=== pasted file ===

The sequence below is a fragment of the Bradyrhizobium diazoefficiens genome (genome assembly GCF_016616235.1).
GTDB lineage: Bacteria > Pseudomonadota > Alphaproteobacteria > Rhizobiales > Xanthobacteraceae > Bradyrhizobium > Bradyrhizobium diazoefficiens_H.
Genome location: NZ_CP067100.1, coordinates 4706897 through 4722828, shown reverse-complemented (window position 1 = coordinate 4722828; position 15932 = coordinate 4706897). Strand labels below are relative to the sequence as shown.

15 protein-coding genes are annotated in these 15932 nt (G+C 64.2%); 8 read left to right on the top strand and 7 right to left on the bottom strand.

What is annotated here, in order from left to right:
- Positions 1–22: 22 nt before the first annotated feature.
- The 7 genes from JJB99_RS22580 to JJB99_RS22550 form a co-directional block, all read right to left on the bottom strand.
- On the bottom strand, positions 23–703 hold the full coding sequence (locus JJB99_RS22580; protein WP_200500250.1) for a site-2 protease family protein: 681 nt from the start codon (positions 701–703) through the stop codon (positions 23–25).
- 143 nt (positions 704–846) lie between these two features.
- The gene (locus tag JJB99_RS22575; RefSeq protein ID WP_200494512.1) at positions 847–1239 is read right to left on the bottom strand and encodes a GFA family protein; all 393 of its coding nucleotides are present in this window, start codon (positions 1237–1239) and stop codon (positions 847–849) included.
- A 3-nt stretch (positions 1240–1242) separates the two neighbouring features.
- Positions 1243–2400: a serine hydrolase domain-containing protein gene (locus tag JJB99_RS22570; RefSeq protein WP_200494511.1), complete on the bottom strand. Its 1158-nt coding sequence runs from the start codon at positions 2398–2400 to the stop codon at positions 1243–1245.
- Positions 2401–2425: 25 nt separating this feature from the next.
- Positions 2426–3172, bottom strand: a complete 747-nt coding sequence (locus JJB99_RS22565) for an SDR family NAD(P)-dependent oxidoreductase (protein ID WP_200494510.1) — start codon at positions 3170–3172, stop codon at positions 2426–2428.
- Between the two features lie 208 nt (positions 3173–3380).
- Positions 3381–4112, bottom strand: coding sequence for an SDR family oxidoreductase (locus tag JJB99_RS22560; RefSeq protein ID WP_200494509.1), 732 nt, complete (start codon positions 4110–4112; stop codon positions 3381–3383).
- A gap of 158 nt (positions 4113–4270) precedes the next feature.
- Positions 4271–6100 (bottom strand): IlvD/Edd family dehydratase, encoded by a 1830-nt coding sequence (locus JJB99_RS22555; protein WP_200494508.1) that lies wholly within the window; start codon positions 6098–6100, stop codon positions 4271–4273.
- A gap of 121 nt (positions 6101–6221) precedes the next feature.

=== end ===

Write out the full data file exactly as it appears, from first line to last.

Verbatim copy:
The sequence below is a fragment of the Bradyrhizobium diazoefficiens genome (genome assembly GCF_016616235.1).
GTDB lineage: Bacteria > Pseudomonadota > Alphaproteobacteria > Rhizobiales > Xanthobacteraceae > Bradyrhizobium > Bradyrhizobium diazoefficiens_H.
Genome location: NZ_CP067100.1, coordinates 4706897 through 4722828, shown reverse-complemented (window position 1 = coordinate 4722828; position 15932 = coordinate 4706897). Strand labels below are relative to the sequence as shown.

15 protein-coding genes are annotated in these 15932 nt (G+C 64.2%); 8 read left to right on the top strand and 7 right to left on the bottom strand.

What is annotated here, in order from left to right:
- Positions 1–22: 22 nt before the first annotated feature.
- The 7 genes from JJB99_RS22580 to JJB99_RS22550 form a co-directional block, all read right to left on the bottom strand.
- On the bottom strand, positions 23–703 hold the full coding sequence (locus JJB99_RS22580; protein WP_200500250.1) for a site-2 protease family protein: 681 nt from the start codon (positions 701–703) through the stop codon (positions 23–25).
- 143 nt (positions 704–846) lie between these two features.
- The gene (locus tag JJB99_RS22575; RefSeq protein ID WP_200494512.1) at positions 847–1239 is read right to left on the bottom strand and encodes a GFA family protein; all 393 of its coding nucleotides are present in this window, start codon (positions 1237–1239) and stop codon (positions 847–849) included.
- A 3-nt stretch (positions 1240–1242) separates the two neighbouring features.
- Positions 1243–2400: a serine hydrolase domain-containing protein gene (locus tag JJB99_RS22570; RefSeq protein WP_200494511.1), complete on the bottom strand. Its 1158-nt coding sequence runs from the start codon at positions 2398–2400 to the stop codon at positions 1243–1245.
- Positions 2401–2425: 25 nt separating this feature from the next.
- Positions 2426–3172, bottom strand: a complete 747-nt coding sequence (locus JJB99_RS22565) for an SDR family NAD(P)-dependent oxidoreductase (protein ID WP_200494510.1) — start codon at positions 3170–3172, stop codon at positions 2426–2428.
- Between the two features lie 208 nt (positions 3173–3380).
- Positions 3381–4112, bottom strand: coding sequence for an SDR family oxidoreductase (locus tag JJB99_RS22560; RefSeq protein ID WP_200494509.1), 732 nt, complete (start codon positions 4110–4112; stop codon positions 3381–3383).
- A gap of 158 nt (positions 4113–4270) precedes the next feature.
- Positions 4271–6100 (bottom strand): IlvD/Edd family dehydratase, encoded by a 1830-nt coding sequence (locus JJB99_RS22555; protein WP_200494508.1) that lies wholly within the window; start codon positions 6098–6100, stop codon positions 4271–4273.
- A gap of 121 nt (positions 6101–6221) precedes the next feature.